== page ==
Take My Brother—Please: Sister of City’s Worst Slumlord Wants Him Thrown in Jail

slumlord graffiti Take My Brother—Please: Sister of Citys Worst Slumlord Wants Him Thrown in Jail

That's one way of putting it.

What happens when your brother tops the list of the worst landlords in Manhattan? You grab those lemon buildings and make lemon-aid, obviously!

City Limits published a letter from Amy Neustein, the upset sister of Josh Neustein, the owner of 1071 Home Corp who recently ranked first in Bill de Blasio’s “Worst Landlords in New York.”

Ms. Neustein notes that this is not the first time his name has been in the press—so much that she changed the pronunciation to Neustine to distance herself from her brother’s Neusteen—and she wants to take this opportunity to reform the system and putting an end to slumlording:

If my brother is going to be publicly identified as a “slumlord,” I want to link the “Neustein” name with the opposite: the sort of reform that can change slumlording from the shamefully profitable business it is to the crime it ought to be.

She researched the legal parameters for landlords and tenants and found an underused section of New York City’s Administrative Code, section 27-2118, which she wishes the city would embrace to take her brother if not to court, at least to task:

Few New Yorkers are aware that section 27-2118 of New York City’s Administrative Code makes it a crime – yes, a crime – for a landlord to “willfully or recklessly” tolerate hazardous conditions in his or her buildings, or to maliciously refuse to comply with corrective orders from housing officials.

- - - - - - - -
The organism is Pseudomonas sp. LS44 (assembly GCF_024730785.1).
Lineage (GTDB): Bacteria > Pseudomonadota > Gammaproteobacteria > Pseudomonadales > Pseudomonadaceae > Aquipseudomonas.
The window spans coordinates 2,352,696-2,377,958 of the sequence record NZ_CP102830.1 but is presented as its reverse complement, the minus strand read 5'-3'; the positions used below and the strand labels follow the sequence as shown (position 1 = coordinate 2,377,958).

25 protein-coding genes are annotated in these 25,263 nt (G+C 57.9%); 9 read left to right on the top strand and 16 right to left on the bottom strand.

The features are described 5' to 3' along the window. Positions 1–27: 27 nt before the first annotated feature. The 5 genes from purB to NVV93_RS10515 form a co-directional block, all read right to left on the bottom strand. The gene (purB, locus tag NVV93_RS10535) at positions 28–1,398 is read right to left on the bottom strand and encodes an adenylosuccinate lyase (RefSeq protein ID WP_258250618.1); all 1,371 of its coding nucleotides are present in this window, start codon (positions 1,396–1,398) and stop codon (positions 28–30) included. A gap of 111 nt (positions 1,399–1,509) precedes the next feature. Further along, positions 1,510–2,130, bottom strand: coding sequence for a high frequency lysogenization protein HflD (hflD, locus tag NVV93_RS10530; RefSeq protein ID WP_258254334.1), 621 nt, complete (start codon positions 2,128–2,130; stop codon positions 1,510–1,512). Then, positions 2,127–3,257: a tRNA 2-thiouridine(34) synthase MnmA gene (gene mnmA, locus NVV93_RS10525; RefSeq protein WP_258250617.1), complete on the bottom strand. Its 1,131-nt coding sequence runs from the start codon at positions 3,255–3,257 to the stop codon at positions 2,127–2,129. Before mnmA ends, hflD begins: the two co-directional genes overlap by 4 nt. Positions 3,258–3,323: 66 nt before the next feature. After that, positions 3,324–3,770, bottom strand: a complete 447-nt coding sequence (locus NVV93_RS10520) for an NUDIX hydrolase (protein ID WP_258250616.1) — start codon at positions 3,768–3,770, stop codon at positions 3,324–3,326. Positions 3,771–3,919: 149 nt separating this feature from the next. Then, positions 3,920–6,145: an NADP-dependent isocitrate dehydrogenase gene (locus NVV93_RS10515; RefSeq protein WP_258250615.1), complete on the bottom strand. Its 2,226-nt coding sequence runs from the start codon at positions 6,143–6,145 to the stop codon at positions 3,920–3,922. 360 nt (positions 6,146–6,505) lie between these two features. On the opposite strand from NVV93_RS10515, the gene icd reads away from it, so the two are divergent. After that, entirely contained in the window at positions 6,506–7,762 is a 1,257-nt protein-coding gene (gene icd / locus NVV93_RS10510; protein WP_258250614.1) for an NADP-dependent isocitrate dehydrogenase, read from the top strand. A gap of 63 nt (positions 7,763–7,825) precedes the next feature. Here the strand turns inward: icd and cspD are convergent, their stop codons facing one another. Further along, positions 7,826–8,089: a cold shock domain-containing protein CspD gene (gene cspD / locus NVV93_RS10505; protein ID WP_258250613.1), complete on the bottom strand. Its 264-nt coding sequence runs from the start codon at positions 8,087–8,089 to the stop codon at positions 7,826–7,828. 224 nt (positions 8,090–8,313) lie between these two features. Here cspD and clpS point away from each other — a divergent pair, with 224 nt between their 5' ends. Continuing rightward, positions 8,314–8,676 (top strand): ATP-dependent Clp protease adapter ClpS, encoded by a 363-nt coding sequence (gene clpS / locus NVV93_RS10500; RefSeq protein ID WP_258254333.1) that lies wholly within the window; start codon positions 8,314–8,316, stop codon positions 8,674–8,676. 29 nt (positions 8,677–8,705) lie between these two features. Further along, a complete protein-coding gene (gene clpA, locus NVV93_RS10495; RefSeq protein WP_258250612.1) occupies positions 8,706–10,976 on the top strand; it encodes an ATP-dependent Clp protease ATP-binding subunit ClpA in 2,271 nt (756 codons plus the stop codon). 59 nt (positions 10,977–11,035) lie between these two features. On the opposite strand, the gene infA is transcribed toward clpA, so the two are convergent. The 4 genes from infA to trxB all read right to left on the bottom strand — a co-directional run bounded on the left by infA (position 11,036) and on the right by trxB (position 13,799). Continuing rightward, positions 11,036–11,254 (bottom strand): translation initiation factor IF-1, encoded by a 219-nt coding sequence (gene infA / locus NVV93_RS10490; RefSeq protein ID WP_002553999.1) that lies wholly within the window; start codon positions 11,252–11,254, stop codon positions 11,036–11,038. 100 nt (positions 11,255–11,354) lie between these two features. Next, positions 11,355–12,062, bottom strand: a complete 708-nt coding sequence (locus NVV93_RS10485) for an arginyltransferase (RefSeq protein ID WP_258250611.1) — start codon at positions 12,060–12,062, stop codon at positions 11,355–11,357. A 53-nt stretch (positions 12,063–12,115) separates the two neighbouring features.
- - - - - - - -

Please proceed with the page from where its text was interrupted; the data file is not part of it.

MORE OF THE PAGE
[Landlords] could be hauled before a criminal court and, if convicted, sentenced to as much as a year in jail, a $1,000 fine per violation, or both.

But, upon further digging, she found two underlying reasons for the administrative code’s ineffectiveness:

The first is simply that it hasn’t been done before.

The second is that landlords are likely to plead ignorance of the hazardous conditions when threatened with prosecution.

She notes that it is hard to plead ignorance, and it sure would be for her brother as he managed to rack up an average of 3.22 violations a day in 2011 for a total of over 1100. (That’d total $1,178,000 in fines!)

In the end, she calls for a return to their raising of a strict sense of social justice and for New Yorkers to demand city prosecutors to make use of the Administrative Code’s section 27-2118 to rid the city of its atrocious slumlords.

mewing@observer.com